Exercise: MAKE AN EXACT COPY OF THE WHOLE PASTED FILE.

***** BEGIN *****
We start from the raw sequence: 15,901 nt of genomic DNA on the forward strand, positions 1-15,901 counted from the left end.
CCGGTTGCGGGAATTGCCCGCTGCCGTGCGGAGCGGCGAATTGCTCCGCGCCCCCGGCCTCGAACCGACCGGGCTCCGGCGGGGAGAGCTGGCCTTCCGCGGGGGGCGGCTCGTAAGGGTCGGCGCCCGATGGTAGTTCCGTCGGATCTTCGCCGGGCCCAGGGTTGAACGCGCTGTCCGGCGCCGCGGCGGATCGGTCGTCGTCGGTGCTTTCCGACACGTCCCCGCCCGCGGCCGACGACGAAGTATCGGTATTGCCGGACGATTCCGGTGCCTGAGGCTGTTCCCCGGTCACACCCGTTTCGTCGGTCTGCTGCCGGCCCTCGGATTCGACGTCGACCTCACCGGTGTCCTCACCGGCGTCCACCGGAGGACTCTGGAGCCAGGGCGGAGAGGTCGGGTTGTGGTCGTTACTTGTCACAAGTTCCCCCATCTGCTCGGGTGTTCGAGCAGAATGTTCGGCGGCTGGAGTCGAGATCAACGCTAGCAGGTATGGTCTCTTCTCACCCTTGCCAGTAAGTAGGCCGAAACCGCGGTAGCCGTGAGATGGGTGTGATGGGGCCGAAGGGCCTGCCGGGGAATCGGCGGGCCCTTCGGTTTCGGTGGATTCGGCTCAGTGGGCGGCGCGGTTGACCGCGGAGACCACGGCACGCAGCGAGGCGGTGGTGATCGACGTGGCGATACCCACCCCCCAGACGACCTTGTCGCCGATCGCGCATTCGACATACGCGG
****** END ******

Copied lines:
We start from the raw sequence: 15,901 nt of genomic DNA on the forward strand, positions 1-15,901 counted from the left end.
CCGGTTGCGGGAATTGCCCGCTGCCGTGCGGAGCGGCGAATTGCTCCGCGCCCCCGGCCTCGAACCGACCGGGCTCCGGCGGGGAGAGCTGGCCTTCCGCGGGGGGCGGCTCGTAAGGGTCGGCGCCCGATGGTAGTTCCGTCGGATCTTCGCCGGGCCCAGGGTTGAACGCGCTGTCCGGCGCCGCGGCGGATCGGTCGTCGTCGGTGCTTTCCGACACGTCCCCGCCCGCGGCCGACGACGAAGTATCGGTATTGCCGGACGATTCCGGTGCCTGAGGCTGTTCCCCGGTCACACCCGTTTCGTCGGTCTGCTGCCGGCCCTCGGATTCGACGTCGACCTCACCGGTGTCCTCACCGGCGTCCACCGGAGGACTCTGGAGCCAGGGCGGAGAGGTCGGGTTGTGGTCGTTACTTGTCACAAGTTCCCCCATCTGCTCGGGTGTTCGAGCAGAATGTTCGGCGGCTGGAGTCGAGATCAACGCTAGCAGGTATGGTCTCTTCTCACCCTTGCCAGTAAGTAGGCCGAAACCGCGGTAGCCGTGAGATGGGTGTGATGGGGCCGAAGGGCCTGCCGGGGAATCGGCGGGCCCTTCGGTTTCGGTGGATTCGGCTCAGTGGGCGGCGCGGTTGACCGCGGAGACCACGGCACGCAGCGAGGCGGTGGTGATCGACGTGGCGATACCCACCCCCCAGACGACCTTGTCGCCGATCGCGCATTCGACATACGCGG